Additional Fees

The loan agreement will likely state what happens if you default. This typically includes additional fees, including a significant late fee and an interest charge for the extra time you take to repay the loan. You may even be charged a bank fee if the lender tries to cash the check you wrote and there are insufficient funds in your account. 

Bank Account Withdrawals

The loan agreement may give the lender permission to withdraw money from your account. They can empty out your account if necessary. If they can’t the money all at once, they can take it out in smaller amounts over time. 

To make things worse, each failed attempt to pull the money out of your account could result in a bank overdraft charge. But the CFPB has issued rules designed to limit how often a lender can do this.  

Collection Efforts

Lenders may initiate collection efforts, such as calling you at home or at work. If that doesn’t work, the lender may sell your loan to a third-party debt collector. They will likely try more aggressive collection efforts. Fortunately, the Fair Debt Collection Practices Act (FDCPA) prohibits abusive and deceptive collection practices and limits what debt collectors can do. 

Court Judgment 

The lender or credit agency can also file a lawsuit against you. If successful, the court will issue an order stating how much you legally owe. This order is called a money judgment. This potentially opens the door for them to pursue serious collection methods, including wage garnishment, a bank account levy, or placing liens on your property. Consider getting legal advice if this happens.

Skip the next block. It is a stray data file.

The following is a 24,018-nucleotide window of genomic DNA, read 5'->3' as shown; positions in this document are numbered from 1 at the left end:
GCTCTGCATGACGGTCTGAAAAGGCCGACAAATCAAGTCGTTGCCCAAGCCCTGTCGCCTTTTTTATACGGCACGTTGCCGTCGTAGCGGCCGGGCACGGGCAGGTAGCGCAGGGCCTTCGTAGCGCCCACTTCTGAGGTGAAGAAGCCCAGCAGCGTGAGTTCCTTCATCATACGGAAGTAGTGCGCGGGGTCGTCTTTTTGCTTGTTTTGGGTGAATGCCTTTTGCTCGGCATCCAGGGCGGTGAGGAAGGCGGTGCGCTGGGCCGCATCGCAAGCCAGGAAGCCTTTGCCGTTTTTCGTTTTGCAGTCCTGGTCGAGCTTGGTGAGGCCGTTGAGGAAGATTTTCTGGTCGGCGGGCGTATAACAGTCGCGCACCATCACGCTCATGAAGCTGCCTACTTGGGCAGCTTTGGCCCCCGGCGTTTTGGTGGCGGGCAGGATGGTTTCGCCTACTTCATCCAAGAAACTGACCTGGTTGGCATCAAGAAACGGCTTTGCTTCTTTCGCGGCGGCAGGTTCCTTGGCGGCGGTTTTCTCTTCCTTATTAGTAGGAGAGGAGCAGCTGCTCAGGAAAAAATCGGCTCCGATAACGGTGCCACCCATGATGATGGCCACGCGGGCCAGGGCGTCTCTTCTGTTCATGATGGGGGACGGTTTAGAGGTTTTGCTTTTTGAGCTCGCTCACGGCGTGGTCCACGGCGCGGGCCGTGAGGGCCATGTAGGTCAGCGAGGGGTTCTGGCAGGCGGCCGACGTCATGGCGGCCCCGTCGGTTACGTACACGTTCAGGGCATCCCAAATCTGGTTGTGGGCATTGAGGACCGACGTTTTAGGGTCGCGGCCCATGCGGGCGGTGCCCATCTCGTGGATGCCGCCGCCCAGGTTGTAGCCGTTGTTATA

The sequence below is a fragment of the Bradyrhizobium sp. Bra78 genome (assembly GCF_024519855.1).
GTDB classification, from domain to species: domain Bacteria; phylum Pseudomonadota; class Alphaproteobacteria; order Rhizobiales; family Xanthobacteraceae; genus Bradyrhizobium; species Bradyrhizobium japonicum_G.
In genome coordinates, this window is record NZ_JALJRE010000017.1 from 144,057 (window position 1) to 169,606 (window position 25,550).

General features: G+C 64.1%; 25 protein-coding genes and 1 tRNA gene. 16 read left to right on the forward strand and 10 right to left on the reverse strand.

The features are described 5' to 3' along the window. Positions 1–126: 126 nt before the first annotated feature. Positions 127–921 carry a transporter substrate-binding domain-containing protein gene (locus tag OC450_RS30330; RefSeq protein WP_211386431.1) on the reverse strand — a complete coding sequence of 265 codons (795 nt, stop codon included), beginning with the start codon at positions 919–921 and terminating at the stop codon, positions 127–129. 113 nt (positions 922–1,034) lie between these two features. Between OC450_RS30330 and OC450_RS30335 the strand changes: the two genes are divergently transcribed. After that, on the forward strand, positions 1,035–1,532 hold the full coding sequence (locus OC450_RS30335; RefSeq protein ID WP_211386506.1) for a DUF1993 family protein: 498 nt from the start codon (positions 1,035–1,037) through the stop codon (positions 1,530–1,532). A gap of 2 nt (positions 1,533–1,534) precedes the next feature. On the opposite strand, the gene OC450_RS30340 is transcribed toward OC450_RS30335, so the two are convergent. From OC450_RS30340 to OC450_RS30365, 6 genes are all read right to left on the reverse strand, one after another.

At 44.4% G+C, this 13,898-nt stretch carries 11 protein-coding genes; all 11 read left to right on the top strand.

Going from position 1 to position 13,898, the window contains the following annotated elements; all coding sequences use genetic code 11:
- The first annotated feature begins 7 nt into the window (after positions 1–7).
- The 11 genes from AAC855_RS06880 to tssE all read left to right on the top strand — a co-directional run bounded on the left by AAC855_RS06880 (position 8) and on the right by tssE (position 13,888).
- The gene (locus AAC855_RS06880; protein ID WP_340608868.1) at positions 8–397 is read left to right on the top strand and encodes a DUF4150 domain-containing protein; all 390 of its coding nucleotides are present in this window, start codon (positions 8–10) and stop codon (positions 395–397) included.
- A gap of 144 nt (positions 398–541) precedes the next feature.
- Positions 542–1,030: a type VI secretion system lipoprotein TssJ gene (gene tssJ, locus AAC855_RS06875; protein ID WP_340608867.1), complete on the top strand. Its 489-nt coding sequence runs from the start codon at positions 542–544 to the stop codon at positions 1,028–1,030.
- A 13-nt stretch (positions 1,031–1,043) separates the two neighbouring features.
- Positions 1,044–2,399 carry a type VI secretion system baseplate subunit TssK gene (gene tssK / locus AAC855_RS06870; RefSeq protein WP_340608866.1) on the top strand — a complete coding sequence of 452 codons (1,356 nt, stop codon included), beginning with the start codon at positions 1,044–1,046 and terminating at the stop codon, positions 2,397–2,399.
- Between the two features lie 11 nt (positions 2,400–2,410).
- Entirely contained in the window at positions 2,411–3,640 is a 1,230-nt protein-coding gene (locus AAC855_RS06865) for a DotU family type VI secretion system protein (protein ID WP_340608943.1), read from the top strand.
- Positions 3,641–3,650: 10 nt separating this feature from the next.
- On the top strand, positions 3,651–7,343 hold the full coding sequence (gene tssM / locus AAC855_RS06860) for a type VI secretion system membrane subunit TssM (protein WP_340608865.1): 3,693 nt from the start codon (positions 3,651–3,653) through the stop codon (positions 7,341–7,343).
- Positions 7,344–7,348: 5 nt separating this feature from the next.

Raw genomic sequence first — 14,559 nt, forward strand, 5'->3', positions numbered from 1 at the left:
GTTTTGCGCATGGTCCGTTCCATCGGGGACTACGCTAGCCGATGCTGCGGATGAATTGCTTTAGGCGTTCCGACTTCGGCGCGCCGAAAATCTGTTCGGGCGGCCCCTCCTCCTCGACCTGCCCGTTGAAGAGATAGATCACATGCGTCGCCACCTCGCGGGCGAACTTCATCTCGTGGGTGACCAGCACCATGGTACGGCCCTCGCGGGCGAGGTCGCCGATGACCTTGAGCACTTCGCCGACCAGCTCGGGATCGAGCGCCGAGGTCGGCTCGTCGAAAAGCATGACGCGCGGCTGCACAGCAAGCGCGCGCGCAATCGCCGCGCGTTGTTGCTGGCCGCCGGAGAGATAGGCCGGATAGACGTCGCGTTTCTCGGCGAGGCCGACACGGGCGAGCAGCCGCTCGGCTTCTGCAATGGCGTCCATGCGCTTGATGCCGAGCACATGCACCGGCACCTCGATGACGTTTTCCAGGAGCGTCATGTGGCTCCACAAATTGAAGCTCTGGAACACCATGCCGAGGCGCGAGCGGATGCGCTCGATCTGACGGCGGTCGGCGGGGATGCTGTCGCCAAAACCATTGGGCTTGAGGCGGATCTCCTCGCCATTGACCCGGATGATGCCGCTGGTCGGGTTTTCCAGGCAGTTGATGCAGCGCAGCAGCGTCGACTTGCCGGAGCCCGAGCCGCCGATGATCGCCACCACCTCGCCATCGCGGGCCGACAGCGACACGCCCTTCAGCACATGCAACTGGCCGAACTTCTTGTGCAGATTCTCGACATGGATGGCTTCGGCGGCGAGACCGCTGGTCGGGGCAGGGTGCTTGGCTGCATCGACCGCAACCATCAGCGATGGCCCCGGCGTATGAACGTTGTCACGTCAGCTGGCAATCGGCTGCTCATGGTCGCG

Negative Credit History 

Having collection activity reported to the credit bureaus will hurt your credit score. This will make it harder to get loans in the future. 


A payday lender can’t threaten to have you thrown in jail or otherwise use the criminal process as leverage to collect the debt. Defaulting on the loan is not a crime. 

What To Do if You Can’t Pay Your Payday Loan

Emergencies happen and sometimes you need quick cash. Even so, a payday loan should be your last resort. See if you can get a different type of loan or borrow from a family member first. If you do take out a payday loan for an emergency, do everything you can to pay it back on time and avoid rolling it over. If you can’t pay it back on time, there are some things you can do.  

Check state law.

Most states that allow payday loans restrict the terms. Make sure the loan follows the law. Also, many state laws require payday lenders to offer extended payment plans (EPPs) that let you repay your loan over a longer period of time. Your state attorney general's office may also have useful information. 

Negotiate with the lender.

If you’re at risk of defaulting, consider talking to your lender about a payment plan. Lenders want to get paid and sometimes they’re willing to compromise and even take less than the unpaid balance. Lenders aren’t anxious to send the loan to a collection agency because they lose money.